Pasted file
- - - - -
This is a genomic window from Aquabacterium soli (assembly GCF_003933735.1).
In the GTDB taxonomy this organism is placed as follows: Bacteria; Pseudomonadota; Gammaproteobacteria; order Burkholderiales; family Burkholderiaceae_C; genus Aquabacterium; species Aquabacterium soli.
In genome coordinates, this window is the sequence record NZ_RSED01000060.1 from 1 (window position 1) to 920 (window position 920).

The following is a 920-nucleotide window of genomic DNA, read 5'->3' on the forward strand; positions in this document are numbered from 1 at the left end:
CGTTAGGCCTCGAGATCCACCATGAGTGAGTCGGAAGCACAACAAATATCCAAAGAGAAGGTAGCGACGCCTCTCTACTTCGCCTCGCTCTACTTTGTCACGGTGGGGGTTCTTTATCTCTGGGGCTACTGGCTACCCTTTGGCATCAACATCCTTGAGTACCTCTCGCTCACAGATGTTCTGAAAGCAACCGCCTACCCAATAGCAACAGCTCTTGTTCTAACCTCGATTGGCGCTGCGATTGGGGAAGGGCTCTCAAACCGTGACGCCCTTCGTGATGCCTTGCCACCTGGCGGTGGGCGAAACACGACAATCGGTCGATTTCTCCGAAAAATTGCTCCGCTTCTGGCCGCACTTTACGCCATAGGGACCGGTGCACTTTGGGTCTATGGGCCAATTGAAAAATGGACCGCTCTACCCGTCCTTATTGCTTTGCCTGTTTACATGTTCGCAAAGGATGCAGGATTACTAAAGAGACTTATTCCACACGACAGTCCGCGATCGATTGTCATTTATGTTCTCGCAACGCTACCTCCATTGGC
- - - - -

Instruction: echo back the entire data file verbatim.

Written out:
This is a genomic window from Aquabacterium soli (assembly GCF_003933735.1).
In the GTDB taxonomy this organism is placed as follows: Bacteria; Pseudomonadota; Gammaproteobacteria; order Burkholderiales; family Burkholderiaceae_C; genus Aquabacterium; species Aquabacterium soli.
In genome coordinates, this window is the sequence record NZ_RSED01000060.1 from 1 (window position 1) to 920 (window position 920).

The following is a 920-nucleotide window of genomic DNA, read 5'->3' on the forward strand; positions in this document are numbered from 1 at the left end:
CGTTAGGCCTCGAGATCCACCATGAGTGAGTCGGAAGCACAACAAATATCCAAAGAGAAGGTAGCGACGCCTCTCTACTTCGCCTCGCTCTACTTTGTCACGGTGGGGGTTCTTTATCTCTGGGGCTACTGGCTACCCTTTGGCATCAACATCCTTGAGTACCTCTCGCTCACAGATGTTCTGAAAGCAACCGCCTACCCAATAGCAACAGCTCTTGTTCTAACCTCGATTGGCGCTGCGATTGGGGAAGGGCTCTCAAACCGTGACGCCCTTCGTGATGCCTTGCCACCTGGCGGTGGGCGAAACACGACAATCGGTCGATTTCTCCGAAAAATTGCTCCGCTTCTGGCCGCACTTTACGCCATAGGGACCGGTGCACTTTGGGTCTATGGGCCAATTGAAAAATGGACCGCTCTACCCGTCCTTATTGCTTTGCCTGTTTACATGTTCGCAAAGGATGCAGGATTACTAAAGAGACTTATTCCACACGACAGTCCGCGATCGATTGTCATTTATGTTCTCGCAACGCTACCTCCATTGGC